Next, all the pool equipment is drained and lubricated. All water is cleared from the plumbing lines. Finally, the last winterizing chemicals and algaecides are added to the water, and the cover is put in place.

Labor

The basic pool closing, which includes clearing the plumbing and equipment, lubricating the equipment, removing ladders, diving boards, and skimmers as well as installing the cover, is around $200 to $250. In most cases, this also includes adding some of the chemicals.

For additional fees, you can also have the water lowered ($50), any waterfalls or other features winterized ($50), or have a hot tub winterized ($100). Pool cleaning is sometimes included in the closing or can range in costs from $50 to $100 depending on the size and condition of the pool. Having a typical inground pool winterized and drained will generally cost around $250 on average.

Enhancement and improvement costs

Air pillow

If you have an above ground pool, you need to place an air pillow, otherwise known as an ice compensator, below the cover. This helps balance the weight of snow and ice on top of the cover and protects the walls of the pool from caving in under that weight. Air pillows cost around $20.

Winter pill

If you have had issues with algae or bacteria growth in the winter before, you may want to opt for a winter pill, which is a floating device that releases chemicals slowly throughout the winter. They cost around $10 to $20.

Additional considerations and costs

  • Slides and diving boards should be taken off and stored along with ladders and other equipment when closing the pool.
  • Most of the damage done to pipes and equipment comes from freezing when homeowners attempt to winterize the pool themselves. It is best to have a professional winterize to ensure that it is done correctly.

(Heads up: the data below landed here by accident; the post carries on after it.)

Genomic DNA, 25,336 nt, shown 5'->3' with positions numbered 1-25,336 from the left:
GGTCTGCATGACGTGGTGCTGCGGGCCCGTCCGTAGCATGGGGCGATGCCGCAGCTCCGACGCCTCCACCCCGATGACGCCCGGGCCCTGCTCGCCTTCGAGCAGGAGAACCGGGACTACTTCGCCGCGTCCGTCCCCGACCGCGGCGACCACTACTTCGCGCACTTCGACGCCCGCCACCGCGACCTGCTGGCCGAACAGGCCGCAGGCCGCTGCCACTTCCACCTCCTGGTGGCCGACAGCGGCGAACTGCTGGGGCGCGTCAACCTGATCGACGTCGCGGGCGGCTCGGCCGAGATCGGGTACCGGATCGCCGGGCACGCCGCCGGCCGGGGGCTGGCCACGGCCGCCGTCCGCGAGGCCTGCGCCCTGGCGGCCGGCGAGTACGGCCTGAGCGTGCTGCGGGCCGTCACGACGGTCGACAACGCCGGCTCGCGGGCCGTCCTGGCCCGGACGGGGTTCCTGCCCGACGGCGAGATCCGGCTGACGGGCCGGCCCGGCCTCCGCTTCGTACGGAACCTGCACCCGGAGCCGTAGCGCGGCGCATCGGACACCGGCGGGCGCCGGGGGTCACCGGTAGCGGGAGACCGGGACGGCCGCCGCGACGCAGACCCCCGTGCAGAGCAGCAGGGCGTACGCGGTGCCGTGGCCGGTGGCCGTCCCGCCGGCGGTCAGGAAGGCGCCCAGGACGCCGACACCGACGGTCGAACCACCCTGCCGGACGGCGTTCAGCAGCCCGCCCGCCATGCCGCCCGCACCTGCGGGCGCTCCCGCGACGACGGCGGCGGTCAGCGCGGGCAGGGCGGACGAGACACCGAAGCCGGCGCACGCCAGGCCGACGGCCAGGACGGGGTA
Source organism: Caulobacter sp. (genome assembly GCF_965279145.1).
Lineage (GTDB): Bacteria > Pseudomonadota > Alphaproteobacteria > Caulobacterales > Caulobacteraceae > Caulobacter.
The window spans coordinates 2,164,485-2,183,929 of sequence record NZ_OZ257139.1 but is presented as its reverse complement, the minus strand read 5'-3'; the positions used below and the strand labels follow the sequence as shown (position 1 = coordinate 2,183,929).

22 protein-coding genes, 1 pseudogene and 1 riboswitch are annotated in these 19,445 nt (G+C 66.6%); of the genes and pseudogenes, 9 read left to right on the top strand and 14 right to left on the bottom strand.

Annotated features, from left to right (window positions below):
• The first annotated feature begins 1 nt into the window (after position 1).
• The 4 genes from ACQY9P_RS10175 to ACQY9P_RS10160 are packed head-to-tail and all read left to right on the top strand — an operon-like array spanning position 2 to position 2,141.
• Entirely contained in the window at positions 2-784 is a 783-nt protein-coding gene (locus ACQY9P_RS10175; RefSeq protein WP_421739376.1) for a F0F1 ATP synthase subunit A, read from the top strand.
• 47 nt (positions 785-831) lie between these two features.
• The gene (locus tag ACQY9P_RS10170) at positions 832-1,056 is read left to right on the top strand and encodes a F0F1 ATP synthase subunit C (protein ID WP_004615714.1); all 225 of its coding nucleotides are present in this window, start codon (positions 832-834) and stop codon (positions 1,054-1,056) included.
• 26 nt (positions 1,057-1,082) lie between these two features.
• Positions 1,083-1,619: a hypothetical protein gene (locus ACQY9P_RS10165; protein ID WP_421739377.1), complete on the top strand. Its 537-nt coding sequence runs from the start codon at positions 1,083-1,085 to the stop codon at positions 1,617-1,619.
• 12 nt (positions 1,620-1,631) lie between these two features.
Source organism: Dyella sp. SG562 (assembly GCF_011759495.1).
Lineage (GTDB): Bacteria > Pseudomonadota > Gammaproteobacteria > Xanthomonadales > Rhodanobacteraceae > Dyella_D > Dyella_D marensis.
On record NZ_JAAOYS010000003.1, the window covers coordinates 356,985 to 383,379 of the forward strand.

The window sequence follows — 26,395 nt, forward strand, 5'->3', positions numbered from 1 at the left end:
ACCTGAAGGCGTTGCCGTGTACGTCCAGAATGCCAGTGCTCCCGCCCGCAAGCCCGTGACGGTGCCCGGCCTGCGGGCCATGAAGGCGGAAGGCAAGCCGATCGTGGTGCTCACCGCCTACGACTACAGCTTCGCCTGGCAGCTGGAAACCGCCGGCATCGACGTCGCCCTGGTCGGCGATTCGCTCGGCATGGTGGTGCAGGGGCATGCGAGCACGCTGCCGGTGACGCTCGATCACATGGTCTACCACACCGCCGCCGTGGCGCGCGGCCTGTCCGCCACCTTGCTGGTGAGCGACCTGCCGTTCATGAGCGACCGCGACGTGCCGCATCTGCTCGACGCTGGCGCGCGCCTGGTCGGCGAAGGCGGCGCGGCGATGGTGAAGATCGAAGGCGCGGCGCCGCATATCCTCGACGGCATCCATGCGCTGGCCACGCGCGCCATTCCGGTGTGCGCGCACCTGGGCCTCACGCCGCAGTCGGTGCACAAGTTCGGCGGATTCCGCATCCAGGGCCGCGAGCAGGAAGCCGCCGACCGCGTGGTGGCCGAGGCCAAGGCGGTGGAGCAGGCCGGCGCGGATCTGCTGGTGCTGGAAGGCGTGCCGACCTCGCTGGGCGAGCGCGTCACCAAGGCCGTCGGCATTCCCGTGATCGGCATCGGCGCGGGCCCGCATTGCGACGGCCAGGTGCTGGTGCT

• Never drain a pool completely over the winter. Otherwise, pressure from the frozen ground could cause it to pop out or rip the liner from the pool, meaning expensive repairs in the spring.

FAQ

  • How much does it cost to have someone close your pool?

The average cost to have a professional close your pool is around $250.

  • What chemicals should I put in my pool when closing?

The pool needs to be shocked prior to closing, then an algaecide and winterizing formula should be added.

  • Do I have to drain my above ground pool for winter?

No, you should lower the water line by about 12 inches, and then place an air pillow on the remaining water before covering. ​​

  • How much does it cost to close a pool permanently?

Permanently closing a pool costs between $300 and $500 depending on the size and what needs to be done. ​

  • Can I leave my pool empty?

Leaving your pool empty in a climate that experiences freeze/thaw temperatures will cause serious damage to the liner or pool itself. ​

  • Can you leave water in a pool over winter?

Yes, you should leave water in the pool over the winter, only lowering it to below the tile line to prevent damage.​​

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Remodeling Terms Cheat Sheet

Definitions in laymen's terms, cost considerations, pictures and things you need to know.
See full cheat sheet.
1 Composting: A natural substance derived from plant, animal, or mineral matter that is added to soil in order to make it more fertile
glossary term picture Pump 2 Pump: A device used to move air, liquid, or gas by mechanical means

Cost to close a swimming pool varies greatly by region (and even by zip code). To get free estimates from local contractors, please indicate yours.

Pool being closed for winter

Labor cost by city and zip code

Compared to national average
Albany, NY
+17%
Altus, OK
-55%
Athens, GA
-9%
Auburn, NH
+33%
Augusta, GA
-13%
Bangor, PA
+13%
Brick, NJ
+3%
Butler, NJ
+31%
Carbondale, IL
-30%
Charlotte, NC
+6%
Cheney, WA
-19%
Cleveland, OH
+7%
Edgar, WI
-7%
El Paso, TX
-28%
Greenwood, IN
-20%
Hackensack, NJ
+26%
Hanson, MA
+24%
Hartford, CT
+23%
Hightstown, NJ
+28%
Huntington, WV
-11%
Indianapolis, IN
+6%
Jupiter, FL
-21%
Keyport, NJ
+36%
Kingstree, SC
-42%
Ludlow, MA
+21%
Marietta, GA
+10%
Mobile, AL
-8%
O Fallon, MO
-1%
Oakley, CA
+30%
Ocean View, DE
-23%
Pasadena, MD
+5%
Pelham, NY
+37%
Portage, IN
+4%
Putnam, CT
-10%
Radcliff, KY
-26%
Riverton, NJ
+16%
Rochester, NY
+6%
Rosedale, NY
+35%
Round Lake, IL
+36%
Saint Johns, FL
-4%
San Bernardino, CA
-1%
Smyrna, GA
+10%
Stockton, CA
+4%
Trumbull, CT
+43%
Waterville, ME
-24%
Wayne, NJ
+36%
Wichita, KS
-13%
Wood River, IL
0%
Labor cost in your zip code
Last modified:   
Methodology and sources